Home Secretary Alan Johnson announces new powers on domestic violence

Author: By David Hughes and Joe Churcher, Press Association

Mr Johnson said the contest would be a “fight for this country’s future” and
attacked the “born to rule arrogance” of the Tories.

He also announced new police powers to ban violent men from their own
neighbourhoods to allow abused partners to seek help and support.

Mr Johnson said Labour had to “defend our record, explain our vision, display
our unity” in the run-up to the election.

Labour had an “excellent record to defend” on crime, whereas the Tories had
seen crime rise while they were in power and had opposed new measures
proposed by the Government.

“They have the unenviable record of having failed on crime in government and
in opposition.

“John Wayne in their rhetoric, Woody Allen in their actions.”

Mr Johnson, frequently tipped as a possible successor to Gordon Brown,
lavished praise on the Prime Minister.

He said: “I am enormously proud of our record over the last 12 years. In
education, in health, tackling discrimination, establishing basic rights for
working people, making our society safer, healthier and fairer.

“Gordon Brown has been integral to all of these achievements and he has led
the way in addressing the biggest global economic and political challenges
of our age.

“As we approach a General Election, we have to persuade the British public to
do something they have never had the opportunity to contemplate before – to
give a fourth term to a Labour Government.

“We need to persuade all those who have supported Labour in the past, perhaps
even campaigned for Labour, but who became discouraged or disillusioned that
now is the time to come back and join us because this coming political
battle really is a fight for this country’s future.”

David Cameron’s Tories promised an Age of Austerity and a “Notting Hill
version of laissez faire”, he warned.

Winning a standing ovation from the conference, Mr Johnson said the Tories’
“born to rule arrogance, anti-European, anti-trade union, hostile to public
services, throws its shadows across the difficult years ahead.

“Only Labour can resist its advance by persuading the British people that we
remain united behind our leader, clear in our vision and worthy of their
trust.”

Outlining the new domestic violence measures, Mr Johnson said police often
found themselves “powerless”.

The new Domestic Violence Protection Orders, to be trialled in two areas, will
apply for up to a fortnight in a bid to prevent women having to flee to
emergency accommodation such as refuges.

Instead they would be offered help and advice by caseworkers on the options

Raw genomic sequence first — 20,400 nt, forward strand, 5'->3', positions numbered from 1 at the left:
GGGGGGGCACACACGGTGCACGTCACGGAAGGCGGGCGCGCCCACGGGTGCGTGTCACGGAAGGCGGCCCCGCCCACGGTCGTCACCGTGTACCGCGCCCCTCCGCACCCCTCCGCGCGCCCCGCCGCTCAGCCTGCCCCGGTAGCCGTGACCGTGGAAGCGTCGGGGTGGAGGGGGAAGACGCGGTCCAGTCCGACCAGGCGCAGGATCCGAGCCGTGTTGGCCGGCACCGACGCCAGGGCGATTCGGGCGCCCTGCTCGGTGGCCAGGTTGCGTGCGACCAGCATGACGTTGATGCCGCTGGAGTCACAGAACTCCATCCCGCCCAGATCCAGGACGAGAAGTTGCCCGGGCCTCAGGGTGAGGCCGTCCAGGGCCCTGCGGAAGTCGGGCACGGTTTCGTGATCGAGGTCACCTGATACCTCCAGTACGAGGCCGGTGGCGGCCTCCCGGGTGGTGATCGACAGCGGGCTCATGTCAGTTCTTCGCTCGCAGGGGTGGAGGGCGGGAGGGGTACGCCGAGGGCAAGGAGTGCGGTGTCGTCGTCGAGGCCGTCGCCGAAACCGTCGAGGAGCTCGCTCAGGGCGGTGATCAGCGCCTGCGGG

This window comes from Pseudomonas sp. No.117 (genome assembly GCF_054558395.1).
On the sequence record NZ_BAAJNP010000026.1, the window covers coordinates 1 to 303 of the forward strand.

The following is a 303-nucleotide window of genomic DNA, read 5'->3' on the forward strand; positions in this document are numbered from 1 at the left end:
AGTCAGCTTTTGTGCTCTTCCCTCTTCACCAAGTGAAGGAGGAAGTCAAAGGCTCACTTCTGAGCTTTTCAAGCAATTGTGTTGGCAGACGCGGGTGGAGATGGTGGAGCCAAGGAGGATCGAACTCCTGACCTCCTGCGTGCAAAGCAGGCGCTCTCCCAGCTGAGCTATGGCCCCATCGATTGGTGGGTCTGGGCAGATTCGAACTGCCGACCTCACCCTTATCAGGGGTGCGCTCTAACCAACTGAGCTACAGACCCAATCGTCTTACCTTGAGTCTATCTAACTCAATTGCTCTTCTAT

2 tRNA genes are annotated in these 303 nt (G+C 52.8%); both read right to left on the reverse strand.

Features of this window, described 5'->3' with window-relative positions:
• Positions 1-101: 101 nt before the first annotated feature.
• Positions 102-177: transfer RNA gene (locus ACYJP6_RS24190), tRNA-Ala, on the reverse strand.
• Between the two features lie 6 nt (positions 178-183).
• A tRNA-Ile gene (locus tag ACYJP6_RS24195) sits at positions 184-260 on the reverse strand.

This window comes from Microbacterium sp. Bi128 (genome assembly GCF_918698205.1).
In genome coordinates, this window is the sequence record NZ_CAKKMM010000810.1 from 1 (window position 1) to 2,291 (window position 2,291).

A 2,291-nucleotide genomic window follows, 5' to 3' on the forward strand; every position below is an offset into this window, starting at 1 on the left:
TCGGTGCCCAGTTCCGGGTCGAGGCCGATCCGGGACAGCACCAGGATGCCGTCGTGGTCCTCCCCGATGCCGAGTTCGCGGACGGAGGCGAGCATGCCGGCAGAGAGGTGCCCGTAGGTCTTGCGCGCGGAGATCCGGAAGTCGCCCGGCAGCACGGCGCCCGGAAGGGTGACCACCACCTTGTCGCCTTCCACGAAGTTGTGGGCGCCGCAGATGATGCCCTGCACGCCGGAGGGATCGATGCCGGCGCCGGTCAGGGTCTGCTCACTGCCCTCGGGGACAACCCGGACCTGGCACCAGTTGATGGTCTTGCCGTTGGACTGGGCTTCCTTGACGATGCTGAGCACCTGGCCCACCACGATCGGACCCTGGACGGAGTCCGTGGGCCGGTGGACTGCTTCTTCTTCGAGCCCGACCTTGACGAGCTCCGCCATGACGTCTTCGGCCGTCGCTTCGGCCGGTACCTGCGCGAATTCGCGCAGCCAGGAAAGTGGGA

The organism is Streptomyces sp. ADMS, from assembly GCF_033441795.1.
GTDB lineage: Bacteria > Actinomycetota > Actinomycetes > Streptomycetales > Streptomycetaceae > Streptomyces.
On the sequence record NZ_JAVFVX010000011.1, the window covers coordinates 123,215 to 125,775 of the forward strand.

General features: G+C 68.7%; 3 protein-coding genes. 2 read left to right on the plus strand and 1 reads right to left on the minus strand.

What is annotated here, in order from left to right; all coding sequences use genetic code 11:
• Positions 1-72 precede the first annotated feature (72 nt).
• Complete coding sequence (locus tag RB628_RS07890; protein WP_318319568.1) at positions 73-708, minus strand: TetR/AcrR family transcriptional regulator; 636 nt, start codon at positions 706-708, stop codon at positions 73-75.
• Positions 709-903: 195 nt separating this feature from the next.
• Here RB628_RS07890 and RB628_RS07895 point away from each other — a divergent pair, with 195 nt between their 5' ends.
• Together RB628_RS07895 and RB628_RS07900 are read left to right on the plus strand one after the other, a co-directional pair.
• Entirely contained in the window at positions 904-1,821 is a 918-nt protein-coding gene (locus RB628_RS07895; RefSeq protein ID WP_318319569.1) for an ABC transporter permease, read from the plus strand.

open to them if they left the relationship – including securing a
longer-term injunction.

Mr Johnson said: “It was Labour that introduced specialist domestic violence
courts, and we need to be proud of that, and helped put 720 fully trained
independent domestic violence advisers in place.

“More arrests are being made and conviction rates are rising.

“But the police tell us they often find themselves powerless to stop the
aggressor – in a domestic violence situation – from returning to the
property straight away, putting the victim at risk of more violence.

“That has to change.

“That is why I am bringing forward measures to allow the police to issue
Domestic Violence Prevention Orders to stop the aggressor from returning not
just to the house but to the whole immediate area and forcing him to remain
out of the vicinity for a set period.

“During this time, support will be provided for the victim including
counselling and practical options for getting away from a violent partner.”

Under the present law, only those arrested and charged with an offence can be
barred – either through bail conditions or by the victim seeking an order in
the civil courts.

In future, officers who did not have enough evidence to charge a suspect but
believed a woman remained in danger would be able to seek a DVPO – citing
evidence from neighbours, family and friends and any history of abuse.

Breaching the orders – which have been recommended by a review being carried
out by Wiltshire Chief Constable Brian Moore and are based on an Austrian
model – could lead to a prison sentence.

Sandra Horley, chief executive of Refuge, said: “These new orders will protect
women from further risk of domestic violence if they are implemented
effectively.

“We hope the Government will underpin these positive initiatives with the
funding and training needed to ensure this and, in doing so, alter radically
the number of women whose lives are blighted by domestic violence.”

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